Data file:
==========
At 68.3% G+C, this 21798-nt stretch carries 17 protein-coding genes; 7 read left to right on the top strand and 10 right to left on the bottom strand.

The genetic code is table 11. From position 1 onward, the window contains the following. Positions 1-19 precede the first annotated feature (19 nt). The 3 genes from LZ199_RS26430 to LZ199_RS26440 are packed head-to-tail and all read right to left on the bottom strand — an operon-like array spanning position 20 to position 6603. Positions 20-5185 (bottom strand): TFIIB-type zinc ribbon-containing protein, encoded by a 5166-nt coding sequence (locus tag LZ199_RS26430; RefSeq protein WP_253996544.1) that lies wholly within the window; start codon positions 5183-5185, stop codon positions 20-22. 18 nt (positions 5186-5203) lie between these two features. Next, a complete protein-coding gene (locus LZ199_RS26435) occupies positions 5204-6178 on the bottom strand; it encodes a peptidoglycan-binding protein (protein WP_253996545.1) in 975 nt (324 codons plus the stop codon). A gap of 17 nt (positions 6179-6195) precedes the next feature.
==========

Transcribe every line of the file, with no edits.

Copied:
At 68.3% G+C, this 21798-nt stretch carries 17 protein-coding genes; 7 read left to right on the top strand and 10 right to left on the bottom strand.

The genetic code is table 11. From position 1 onward, the window contains the following. Positions 1-19 precede the first annotated feature (19 nt). The 3 genes from LZ199_RS26430 to LZ199_RS26440 are packed head-to-tail and all read right to left on the bottom strand — an operon-like array spanning position 20 to position 6603. Positions 20-5185 (bottom strand): TFIIB-type zinc ribbon-containing protein, encoded by a 5166-nt coding sequence (locus tag LZ199_RS26430; RefSeq protein WP_253996544.1) that lies wholly within the window; start codon positions 5183-5185, stop codon positions 20-22. 18 nt (positions 5186-5203) lie between these two features. Next, a complete protein-coding gene (locus LZ199_RS26435) occupies positions 5204-6178 on the bottom strand; it encodes a peptidoglycan-binding protein (protein WP_253996545.1) in 975 nt (324 codons plus the stop codon). A gap of 17 nt (positions 6179-6195) precedes the next feature.